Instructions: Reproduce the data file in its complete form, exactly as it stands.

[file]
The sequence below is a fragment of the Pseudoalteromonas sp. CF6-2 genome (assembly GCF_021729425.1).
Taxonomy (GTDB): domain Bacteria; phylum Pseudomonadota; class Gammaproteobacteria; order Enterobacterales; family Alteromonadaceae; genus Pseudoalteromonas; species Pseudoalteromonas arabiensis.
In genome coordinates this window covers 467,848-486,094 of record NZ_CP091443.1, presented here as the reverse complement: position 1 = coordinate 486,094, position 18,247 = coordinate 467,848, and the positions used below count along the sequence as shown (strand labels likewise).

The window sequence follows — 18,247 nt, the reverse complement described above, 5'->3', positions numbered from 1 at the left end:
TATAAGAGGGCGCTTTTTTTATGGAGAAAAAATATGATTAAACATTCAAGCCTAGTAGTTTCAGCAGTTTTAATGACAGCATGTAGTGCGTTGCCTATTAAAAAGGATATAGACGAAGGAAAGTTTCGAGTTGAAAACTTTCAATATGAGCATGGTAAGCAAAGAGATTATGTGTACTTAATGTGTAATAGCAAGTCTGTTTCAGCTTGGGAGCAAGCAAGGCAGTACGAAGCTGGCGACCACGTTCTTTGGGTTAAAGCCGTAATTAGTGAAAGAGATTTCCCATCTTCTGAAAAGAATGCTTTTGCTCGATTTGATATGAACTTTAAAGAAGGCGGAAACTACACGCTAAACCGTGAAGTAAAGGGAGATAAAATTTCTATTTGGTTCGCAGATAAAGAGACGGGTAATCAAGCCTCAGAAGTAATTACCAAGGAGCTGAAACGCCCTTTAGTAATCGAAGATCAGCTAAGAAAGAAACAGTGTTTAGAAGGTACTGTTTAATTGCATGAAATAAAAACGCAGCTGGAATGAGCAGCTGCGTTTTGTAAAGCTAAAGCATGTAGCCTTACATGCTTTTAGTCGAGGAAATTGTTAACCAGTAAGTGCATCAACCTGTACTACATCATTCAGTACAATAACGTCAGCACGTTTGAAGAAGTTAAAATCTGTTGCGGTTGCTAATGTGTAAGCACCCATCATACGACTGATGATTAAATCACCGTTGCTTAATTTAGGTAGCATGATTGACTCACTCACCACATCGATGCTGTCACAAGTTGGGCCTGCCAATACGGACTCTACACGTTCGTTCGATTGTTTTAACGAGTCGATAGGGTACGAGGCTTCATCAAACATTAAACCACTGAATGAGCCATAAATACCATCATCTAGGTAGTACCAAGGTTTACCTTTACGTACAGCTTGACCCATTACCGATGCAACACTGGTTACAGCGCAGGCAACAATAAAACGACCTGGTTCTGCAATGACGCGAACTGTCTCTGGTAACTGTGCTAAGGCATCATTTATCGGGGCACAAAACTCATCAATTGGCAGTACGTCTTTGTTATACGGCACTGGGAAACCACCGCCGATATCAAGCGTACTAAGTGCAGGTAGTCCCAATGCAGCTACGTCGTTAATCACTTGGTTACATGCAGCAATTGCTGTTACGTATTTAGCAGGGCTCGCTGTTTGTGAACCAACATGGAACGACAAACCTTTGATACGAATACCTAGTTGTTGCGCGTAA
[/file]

The sequence below is a fragment of the Pseudoalteromonas sp. CF6-2 genome (assembly GCF_021729425.1).
Taxonomy (GTDB): domain Bacteria; phylum Pseudomonadota; class Gammaproteobacteria; order Enterobacterales; family Alteromonadaceae; genus Pseudoalteromonas; species Pseudoalteromonas arabiensis.
In genome coordinates this window covers 467,848-486,094 of record NZ_CP091443.1, presented here as the reverse complement: position 1 = coordinate 486,094, position 18,247 = coordinate 467,848, and the positions used below count along the sequence as shown (strand labels likewise).

The window sequence follows — 18,247 nt, the reverse complement described above, 5'->3', positions numbered from 1 at the left end:
TATAAGAGGGCGCTTTTTTTATGGAGAAAAAATATGATTAAACATTCAAGCCTAGTAGTTTCAGCAGTTTTAATGACAGCATGTAGTGCGTTGCCTATTAAAAAGGATATAGACGAAGGAAAGTTTCGAGTTGAAAACTTTCAATATGAGCATGGTAAGCAAAGAGATTATGTGTACTTAATGTGTAATAGCAAGTCTGTTTCAGCTTGGGAGCAAGCAAGGCAGTACGAAGCTGGCGACCACGTTCTTTGGGTTAAAGCCGTAATTAGTGAAAGAGATTTCCCATCTTCTGAAAAGAATGCTTTTGCTCGATTTGATATGAACTTTAAAGAAGGCGGAAACTACACGCTAAACCGTGAAGTAAAGGGAGATAAAATTTCTATTTGGTTCGCAGATAAAGAGACGGGTAATCAAGCCTCAGAAGTAATTACCAAGGAGCTGAAACGCCCTTTAGTAATCGAAGATCAGCTAAGAAAGAAACAGTGTTTAGAAGGTACTGTTTAATTGCATGAAATAAAAACGCAGCTGGAATGAGCAGCTGCGTTTTGTAAAGCTAAAGCATGTAGCCTTACATGCTTTTAGTCGAGGAAATTGTTAACCAGTAAGTGCATCAACCTGTACTACATCATTCAGTACAATAACGTCAGCACGTTTGAAGAAGTTAAAATCTGTTGCGGTTGCTAATGTGTAAGCACCCATCATACGACTGATGATTAAATCACCGTTGCTTAATTTAGGTAGCATGATTGACTCACTCACCACATCGATGCTGTCACAAGTTGGGCCTGCCAATACGGACTCTACACGTTCGTTCGATTGTTTTAACGAGTCGATAGGGTACGAGGCTTCATCAAACATTAAACCACTGAATGAGCCATAAATACCATCATCTAGGTAGTACCAAGGTTTACCTTTACGTACAGCTTGACCCATTACCGATGCAACACTGGTTACAGCGCAGGCAACAATAAAACGACCTGGTTCTGCAATGACGCGAACTGTCTCTGGTAACTGTGCTAAGGCATCATTTATCGGGGCACAAAACTCATCAATTGGCAGTACGTCTTTGTTATACGGCACTGGGAAACCACCGCCGATATCAAGCGTACTAAGTGCAGGTAGTCCCAATGCAGCTACGTCGTTAATCACTTGGTTACATGCAGCAATTGCTGTTACGTATTTAGCAGGGCTCGCTGTTTGTGAACCAACATGGAACGACAAACCTTTGATACGAATACCTAGTTGTTGCGCGTAA